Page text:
At a recent learning collaborative, CSF shared how they have also been able to run a series of vaccination events to increase their reach, working with the University of Arizona to utilize their mobile vaccination clinic. Since September, CSF has held ten vaccination events that have distributed 4,505 vaccines within their community. Moving forward, Radio Sin Fronteras will continue to be utilized for valuable communication, and CSF’s vaccination events will continue to serve hard-to-reach rural and migrant communities.
Each week MCN facilitates a bilingual Learning Collaborative that offers partners access to clinical staff, other experts, an extensive library of fully editable COVID-19 resources, evidence-based COVID-19 updates, and extensive communications and marketing technical assistance to support partner’s use and adaptation of resources to fit their community’s needs. Each organization shares learning collaborative content and activities with their frontline community health workers, who tirelessly promote COVID-19 vaccination in the counties, towns, and neighborhoods where they live. This blog series highlights best and promising practices used by grant partners across the country, which are shared at the learning collaboratives, creating a diverse learning environment.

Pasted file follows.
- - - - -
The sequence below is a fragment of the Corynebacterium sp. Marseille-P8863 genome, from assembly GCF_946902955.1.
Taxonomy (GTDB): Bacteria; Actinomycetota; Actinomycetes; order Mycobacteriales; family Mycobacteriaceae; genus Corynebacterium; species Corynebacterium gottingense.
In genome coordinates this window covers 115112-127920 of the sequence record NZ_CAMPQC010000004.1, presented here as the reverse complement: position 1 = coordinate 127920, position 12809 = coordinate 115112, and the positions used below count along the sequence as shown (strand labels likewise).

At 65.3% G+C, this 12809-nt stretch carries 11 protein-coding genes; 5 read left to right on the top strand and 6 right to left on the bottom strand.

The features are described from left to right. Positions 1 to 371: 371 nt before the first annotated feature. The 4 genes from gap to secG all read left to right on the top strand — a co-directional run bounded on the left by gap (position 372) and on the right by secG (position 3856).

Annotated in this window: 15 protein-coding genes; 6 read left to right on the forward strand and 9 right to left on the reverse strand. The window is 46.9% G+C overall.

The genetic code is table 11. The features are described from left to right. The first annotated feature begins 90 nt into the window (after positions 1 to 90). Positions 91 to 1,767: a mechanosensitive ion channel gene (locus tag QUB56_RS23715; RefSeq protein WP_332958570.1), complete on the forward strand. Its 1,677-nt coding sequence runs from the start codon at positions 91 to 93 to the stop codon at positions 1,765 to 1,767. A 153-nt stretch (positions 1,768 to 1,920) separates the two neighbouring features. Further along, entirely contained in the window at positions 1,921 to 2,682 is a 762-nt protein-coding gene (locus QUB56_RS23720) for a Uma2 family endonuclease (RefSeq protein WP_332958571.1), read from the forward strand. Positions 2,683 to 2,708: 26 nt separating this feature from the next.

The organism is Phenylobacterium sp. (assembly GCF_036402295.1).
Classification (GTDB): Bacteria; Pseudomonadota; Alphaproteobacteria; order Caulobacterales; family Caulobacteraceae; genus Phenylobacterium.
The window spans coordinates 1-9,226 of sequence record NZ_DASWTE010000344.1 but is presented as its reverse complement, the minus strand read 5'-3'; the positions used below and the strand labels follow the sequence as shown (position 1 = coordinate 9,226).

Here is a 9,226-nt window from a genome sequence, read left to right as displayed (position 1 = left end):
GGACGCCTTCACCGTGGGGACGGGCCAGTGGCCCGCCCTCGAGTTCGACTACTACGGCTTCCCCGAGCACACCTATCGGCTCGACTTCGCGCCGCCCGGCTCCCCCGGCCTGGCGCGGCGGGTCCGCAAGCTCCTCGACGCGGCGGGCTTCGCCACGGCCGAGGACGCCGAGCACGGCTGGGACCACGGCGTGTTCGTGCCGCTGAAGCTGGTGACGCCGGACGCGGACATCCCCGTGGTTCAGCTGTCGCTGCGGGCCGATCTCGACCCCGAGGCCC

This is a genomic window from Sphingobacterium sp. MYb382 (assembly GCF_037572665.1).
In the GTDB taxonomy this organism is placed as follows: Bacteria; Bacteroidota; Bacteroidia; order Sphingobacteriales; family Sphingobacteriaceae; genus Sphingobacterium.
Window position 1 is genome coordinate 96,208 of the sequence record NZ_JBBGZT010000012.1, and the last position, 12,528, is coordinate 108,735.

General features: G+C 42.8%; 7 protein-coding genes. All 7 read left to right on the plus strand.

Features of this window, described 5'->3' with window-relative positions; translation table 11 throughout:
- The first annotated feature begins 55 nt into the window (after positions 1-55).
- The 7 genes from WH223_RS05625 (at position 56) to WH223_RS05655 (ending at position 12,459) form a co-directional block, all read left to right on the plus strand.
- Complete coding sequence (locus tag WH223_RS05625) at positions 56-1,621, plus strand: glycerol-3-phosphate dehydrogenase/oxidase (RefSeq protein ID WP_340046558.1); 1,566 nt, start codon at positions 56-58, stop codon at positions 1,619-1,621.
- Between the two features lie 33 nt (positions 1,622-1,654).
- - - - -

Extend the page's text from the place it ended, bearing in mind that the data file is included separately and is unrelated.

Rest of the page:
This is supported by the Health Services and Resources Administration (HRSA) of the U.S. Department of Health and Human Services (HHS) as part of an award totaling $8,105,547 with 0% percentage financed with non-governmental sources. The content are those of the author(s) and do not necessarily represent the official views of, nor an endorsement, by HRSA, or the U.S. Government. For more information, please visit HRSA.gov.